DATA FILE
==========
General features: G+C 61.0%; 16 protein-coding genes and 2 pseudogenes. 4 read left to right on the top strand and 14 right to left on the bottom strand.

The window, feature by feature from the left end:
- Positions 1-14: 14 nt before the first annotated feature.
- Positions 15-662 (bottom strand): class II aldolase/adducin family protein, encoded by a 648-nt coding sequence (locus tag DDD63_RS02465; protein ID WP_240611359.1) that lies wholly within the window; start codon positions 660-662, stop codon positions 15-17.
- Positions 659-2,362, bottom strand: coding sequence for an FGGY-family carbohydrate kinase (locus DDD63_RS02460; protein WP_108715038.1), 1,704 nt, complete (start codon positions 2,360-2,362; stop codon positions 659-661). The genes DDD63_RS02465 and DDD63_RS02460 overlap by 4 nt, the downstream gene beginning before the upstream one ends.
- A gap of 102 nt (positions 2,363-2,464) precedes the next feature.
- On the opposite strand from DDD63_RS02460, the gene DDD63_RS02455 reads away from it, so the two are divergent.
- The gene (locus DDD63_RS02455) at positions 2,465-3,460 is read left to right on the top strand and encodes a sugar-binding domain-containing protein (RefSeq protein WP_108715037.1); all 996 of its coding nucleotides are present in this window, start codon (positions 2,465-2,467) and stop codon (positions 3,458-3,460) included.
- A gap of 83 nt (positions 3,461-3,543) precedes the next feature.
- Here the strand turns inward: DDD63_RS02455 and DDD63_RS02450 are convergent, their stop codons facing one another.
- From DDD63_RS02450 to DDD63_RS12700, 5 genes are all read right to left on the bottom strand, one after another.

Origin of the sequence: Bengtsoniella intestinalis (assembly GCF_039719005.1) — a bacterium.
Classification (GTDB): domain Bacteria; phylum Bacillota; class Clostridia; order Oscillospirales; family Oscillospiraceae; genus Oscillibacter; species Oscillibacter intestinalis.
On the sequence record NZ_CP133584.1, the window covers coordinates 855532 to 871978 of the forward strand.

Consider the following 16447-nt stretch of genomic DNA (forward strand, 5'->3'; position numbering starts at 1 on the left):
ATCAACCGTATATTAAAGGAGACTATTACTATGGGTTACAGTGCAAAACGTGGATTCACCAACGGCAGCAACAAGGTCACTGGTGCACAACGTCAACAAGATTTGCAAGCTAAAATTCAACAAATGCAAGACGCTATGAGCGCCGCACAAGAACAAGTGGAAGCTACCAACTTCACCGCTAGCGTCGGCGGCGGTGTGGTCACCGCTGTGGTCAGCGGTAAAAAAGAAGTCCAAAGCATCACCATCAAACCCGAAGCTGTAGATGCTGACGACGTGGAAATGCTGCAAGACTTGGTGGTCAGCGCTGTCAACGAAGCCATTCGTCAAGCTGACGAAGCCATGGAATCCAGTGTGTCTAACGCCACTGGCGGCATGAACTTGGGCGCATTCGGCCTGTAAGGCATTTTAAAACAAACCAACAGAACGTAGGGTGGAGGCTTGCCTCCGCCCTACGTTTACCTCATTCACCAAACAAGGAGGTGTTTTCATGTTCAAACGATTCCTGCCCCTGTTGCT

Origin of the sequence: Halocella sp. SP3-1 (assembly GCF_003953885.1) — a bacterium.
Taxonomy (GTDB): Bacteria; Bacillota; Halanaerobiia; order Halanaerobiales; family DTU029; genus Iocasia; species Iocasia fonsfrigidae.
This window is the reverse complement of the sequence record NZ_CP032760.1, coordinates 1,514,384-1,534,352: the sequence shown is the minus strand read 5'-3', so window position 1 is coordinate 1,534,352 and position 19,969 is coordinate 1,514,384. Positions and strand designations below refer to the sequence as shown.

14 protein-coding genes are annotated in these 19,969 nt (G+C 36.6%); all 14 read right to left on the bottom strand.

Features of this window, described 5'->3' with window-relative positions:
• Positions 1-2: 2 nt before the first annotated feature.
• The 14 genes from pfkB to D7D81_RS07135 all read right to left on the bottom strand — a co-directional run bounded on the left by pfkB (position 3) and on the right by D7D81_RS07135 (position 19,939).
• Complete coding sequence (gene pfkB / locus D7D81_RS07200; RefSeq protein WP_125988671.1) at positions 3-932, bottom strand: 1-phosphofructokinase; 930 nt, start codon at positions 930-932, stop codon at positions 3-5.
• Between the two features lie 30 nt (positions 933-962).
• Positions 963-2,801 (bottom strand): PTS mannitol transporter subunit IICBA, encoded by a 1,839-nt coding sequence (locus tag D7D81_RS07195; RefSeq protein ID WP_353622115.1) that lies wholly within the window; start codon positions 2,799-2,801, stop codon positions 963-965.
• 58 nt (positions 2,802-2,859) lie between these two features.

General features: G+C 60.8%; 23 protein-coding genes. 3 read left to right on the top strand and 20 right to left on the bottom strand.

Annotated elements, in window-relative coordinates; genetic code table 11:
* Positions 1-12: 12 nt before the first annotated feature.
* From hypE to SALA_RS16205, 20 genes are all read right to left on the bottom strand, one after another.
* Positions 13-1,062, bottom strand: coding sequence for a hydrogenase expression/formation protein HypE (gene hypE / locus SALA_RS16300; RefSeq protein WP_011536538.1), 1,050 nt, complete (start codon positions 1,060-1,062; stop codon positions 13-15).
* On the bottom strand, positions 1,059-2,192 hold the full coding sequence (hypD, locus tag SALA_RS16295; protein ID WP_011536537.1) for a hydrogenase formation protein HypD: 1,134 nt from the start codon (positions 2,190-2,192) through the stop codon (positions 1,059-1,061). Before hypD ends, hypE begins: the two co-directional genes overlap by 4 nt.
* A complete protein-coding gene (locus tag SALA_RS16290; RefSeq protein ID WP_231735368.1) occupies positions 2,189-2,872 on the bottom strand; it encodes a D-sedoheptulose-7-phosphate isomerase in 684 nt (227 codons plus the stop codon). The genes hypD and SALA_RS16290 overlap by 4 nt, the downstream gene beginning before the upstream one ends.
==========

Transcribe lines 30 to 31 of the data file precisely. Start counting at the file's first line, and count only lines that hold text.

* Positions 1-12: 12 nt before the first annotated feature.
* From hypE to SALA_RS16205, 20 genes are all read right to left on the bottom strand, one after another.